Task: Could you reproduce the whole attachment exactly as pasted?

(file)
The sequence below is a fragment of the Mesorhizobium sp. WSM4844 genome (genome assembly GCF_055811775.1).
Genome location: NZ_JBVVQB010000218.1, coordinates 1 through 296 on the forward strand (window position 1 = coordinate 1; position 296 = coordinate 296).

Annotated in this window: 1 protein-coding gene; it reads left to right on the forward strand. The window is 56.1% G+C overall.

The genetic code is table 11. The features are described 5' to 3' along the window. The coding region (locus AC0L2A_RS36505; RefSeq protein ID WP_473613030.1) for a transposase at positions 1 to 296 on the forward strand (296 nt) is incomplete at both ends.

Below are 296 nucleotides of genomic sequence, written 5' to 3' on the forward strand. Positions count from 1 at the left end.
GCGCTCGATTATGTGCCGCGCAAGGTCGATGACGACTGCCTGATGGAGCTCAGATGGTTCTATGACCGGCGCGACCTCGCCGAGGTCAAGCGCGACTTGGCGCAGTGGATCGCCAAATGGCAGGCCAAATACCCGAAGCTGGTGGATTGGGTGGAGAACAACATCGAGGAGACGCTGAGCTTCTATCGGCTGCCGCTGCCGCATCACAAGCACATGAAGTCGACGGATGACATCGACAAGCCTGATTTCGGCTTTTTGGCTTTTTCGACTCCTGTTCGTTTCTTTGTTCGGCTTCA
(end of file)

The sequence below is a fragment of the Mesorhizobium sp. WSM4844 genome (genome assembly GCF_055811775.1).
Genome location: NZ_JBVVQB010000218.1, coordinates 1 through 296 on the forward strand (window position 1 = coordinate 1; position 296 = coordinate 296).

Annotated in this window: 1 protein-coding gene; it reads left to right on the forward strand. The window is 56.1% G+C overall.

The genetic code is table 11. The features are described 5' to 3' along the window. The coding region (locus AC0L2A_RS36505; RefSeq protein ID WP_473613030.1) for a transposase at positions 1 to 296 on the forward strand (296 nt) is incomplete at both ends.

Below are 296 nucleotides of genomic sequence, written 5' to 3' on the forward strand. Positions count from 1 at the left end.
GCGCTCGATTATGTGCCGCGCAAGGTCGATGACGACTGCCTGATGGAGCTCAGATGGTTCTATGACCGGCGCGACCTCGCCGAGGTCAAGCGCGACTTGGCGCAGTGGATCGCCAAATGGCAGGCCAAATACCCGAAGCTGGTGGATTGGGTGGAGAACAACATCGAGGAGACGCTGAGCTTCTATCGGCTGCCGCTGCCGCATCACAAGCACATGAAGTCGACGGATGACATCGACAAGCCTGATTTCGGCTTTTTGGCTTTTTCGACTCCTGTTCGTTTCTTTGTTCGGCTTCA